Matthew sets up this story quite deliberately to play into these well-worn, familiar expectations; the star that indicates a royal birth, the destination – Jerusalem – the visitors, representatives of nations that had once oppressed Israel now coming to pay homage and give tribute.
But then, all of a sudden, the story takes an unexpected twist, because they discover that no one in the great city of Jerusalem, no one in Herod’s palace, least of all Herod himself, has any idea what is going on. Baby? What baby? King? What king?
Herod’s Jewish advisers, who are meant to be his own “wise men”, offer the suggestion that the Messiah might be born in Bethlehem, the birth of King David, but, very significantly, not one of them goes to look for themselves. Bethlehem’s only a few miles from Jerusalem. You’d think that they might feel curious. Perhaps they feel it’s too dangerous, though. What if they find this king? Herod is hardly going to be pleased to hear he has a rival. Best to stay well away. Ignorance is bliss.
So the story of the Magi starts with lots of familiar elements, but it ends up being a story of confusion and bafflement, a story which turns people’s expectations upside down. They expected a king like the great king David, a kingdom like the one he’d ruled over, and Matthew sets everything up to play into that. The royal star. The travellers from the East. The precious gifts. And yet that’s not what happens. Instead, the Magi find themselves in an ordinary home, faIling to their knees in front of an ordinary family.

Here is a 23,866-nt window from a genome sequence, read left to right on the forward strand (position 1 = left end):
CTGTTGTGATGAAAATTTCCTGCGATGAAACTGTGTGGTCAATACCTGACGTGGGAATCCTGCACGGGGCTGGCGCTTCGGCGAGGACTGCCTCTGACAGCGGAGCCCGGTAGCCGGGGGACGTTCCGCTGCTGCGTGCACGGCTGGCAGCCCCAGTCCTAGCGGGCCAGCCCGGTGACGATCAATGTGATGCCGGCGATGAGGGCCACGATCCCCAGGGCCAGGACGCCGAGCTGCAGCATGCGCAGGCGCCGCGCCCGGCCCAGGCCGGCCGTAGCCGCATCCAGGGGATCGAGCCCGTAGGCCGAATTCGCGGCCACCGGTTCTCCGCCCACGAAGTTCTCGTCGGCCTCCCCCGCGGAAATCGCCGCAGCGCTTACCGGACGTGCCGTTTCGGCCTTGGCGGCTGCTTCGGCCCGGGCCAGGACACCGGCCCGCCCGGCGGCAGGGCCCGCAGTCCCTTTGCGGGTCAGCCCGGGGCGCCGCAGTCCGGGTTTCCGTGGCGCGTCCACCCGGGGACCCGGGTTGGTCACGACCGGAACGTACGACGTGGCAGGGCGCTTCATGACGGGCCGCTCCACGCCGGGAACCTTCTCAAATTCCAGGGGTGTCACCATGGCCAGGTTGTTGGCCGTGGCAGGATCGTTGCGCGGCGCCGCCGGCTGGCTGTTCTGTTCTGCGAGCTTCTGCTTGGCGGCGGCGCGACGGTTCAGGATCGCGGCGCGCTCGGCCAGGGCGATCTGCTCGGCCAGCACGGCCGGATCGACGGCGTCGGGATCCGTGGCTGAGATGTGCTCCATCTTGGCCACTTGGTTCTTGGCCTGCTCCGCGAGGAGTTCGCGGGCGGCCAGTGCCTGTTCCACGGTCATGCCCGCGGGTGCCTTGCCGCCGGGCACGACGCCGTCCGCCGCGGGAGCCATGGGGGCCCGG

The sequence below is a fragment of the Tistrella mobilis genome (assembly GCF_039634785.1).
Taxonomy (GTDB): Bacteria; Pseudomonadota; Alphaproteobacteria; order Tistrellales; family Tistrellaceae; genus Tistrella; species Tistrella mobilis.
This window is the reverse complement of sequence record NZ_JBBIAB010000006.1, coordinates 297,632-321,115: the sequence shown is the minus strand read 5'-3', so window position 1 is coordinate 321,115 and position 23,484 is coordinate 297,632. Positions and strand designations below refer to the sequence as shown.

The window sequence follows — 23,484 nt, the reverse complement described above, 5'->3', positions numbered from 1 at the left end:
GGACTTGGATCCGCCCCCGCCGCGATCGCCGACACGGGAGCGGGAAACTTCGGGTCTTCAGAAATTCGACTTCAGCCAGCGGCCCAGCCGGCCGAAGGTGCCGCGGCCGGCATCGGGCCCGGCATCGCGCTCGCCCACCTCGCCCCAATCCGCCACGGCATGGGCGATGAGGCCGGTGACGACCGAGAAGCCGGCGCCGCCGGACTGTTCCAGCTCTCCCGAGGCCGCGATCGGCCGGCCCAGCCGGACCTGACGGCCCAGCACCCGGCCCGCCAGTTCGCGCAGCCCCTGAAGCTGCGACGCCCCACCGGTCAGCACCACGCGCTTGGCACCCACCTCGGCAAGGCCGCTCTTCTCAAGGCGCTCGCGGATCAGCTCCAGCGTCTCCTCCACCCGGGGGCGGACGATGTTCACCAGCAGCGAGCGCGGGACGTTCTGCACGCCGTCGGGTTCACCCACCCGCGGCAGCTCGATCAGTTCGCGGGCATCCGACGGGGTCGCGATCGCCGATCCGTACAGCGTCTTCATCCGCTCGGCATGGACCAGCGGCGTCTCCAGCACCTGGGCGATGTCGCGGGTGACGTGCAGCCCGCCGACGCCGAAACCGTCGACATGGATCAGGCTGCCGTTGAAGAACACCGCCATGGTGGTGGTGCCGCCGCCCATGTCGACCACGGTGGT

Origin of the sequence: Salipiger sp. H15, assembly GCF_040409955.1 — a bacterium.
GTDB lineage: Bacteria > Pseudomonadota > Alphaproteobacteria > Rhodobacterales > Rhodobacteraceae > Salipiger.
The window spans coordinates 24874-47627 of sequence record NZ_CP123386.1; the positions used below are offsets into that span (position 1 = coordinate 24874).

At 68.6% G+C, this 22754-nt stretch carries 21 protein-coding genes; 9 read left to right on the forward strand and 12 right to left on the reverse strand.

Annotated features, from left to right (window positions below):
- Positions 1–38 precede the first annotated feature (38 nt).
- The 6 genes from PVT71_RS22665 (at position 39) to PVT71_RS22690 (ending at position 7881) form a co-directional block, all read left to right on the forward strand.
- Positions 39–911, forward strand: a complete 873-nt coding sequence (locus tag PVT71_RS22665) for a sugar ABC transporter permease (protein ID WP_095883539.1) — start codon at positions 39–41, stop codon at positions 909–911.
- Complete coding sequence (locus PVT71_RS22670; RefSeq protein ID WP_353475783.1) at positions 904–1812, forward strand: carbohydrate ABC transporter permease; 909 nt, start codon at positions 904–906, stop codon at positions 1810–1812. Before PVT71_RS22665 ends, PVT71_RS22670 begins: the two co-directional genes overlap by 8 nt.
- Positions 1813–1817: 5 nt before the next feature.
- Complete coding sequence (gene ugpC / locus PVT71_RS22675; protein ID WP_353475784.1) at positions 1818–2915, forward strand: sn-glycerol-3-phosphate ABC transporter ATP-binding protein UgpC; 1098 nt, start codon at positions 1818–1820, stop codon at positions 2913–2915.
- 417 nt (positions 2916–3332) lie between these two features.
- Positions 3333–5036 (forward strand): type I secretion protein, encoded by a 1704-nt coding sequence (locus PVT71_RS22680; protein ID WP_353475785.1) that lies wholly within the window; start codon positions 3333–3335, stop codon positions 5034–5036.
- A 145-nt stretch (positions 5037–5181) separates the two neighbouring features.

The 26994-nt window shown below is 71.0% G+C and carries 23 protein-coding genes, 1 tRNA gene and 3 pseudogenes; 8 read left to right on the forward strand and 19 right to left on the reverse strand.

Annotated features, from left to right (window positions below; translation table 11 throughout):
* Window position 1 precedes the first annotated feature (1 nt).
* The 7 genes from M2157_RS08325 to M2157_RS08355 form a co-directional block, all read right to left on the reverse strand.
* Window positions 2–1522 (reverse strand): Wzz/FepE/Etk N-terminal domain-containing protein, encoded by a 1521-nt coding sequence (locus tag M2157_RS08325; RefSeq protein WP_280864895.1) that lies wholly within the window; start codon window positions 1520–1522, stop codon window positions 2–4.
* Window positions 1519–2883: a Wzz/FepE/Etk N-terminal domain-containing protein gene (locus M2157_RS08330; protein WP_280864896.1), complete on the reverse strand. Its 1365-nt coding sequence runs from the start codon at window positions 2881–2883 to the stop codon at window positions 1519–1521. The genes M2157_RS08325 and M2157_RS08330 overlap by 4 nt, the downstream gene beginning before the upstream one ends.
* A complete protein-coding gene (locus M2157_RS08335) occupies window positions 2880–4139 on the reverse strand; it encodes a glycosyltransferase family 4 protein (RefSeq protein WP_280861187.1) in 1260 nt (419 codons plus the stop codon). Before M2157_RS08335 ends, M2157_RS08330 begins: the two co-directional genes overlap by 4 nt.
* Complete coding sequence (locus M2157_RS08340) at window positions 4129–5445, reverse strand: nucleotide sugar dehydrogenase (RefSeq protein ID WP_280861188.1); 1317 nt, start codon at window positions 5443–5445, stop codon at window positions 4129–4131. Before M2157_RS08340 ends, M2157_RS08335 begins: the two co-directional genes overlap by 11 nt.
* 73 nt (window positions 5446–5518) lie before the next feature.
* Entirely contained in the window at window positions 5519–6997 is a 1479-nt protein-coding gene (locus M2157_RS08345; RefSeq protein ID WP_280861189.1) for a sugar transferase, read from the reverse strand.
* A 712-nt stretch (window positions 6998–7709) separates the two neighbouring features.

And after they leave, it goes from bad to worse. If we read on a bit, we would find the Holy Family on the run, desperate refugees from Herod’s massacre of the children in Bethlehem. The star is a sign of God’s blessing, but maybe that blessing doesn’t always look the way we expect it to, says this story. That’s going to be important later on because this child will grow up to favour the outcast and the powerless, and will end up dying on a cross, so anyone who is expecting a re-run of King David is in for a surprise.
My guess is that most of us are not engaged in interplanetary space exploration, and never will be. Nor are we likely to be packing up gold, frankincense and myrrh and trekking across the desert chasing a star. But we all have a journey to make. We are all called to be part of God’s work. The summons to that work isn’t likely to appear in the heavens. God’s sign to us is more likely to take the form of an awareness of a need around us, someone who is lonely who we might be able to help, or some wider need in our community which we could answer. Or it might be something in our own lives or family that needs sorting out. Or it might be a hunger for something – meaning, forgiveness, purpose - which nags at us. It might be an inner sense, or the prompting of others to make some commitment that we’ve been hanging back on - to baptism, to confirmation, to ministry of some sort.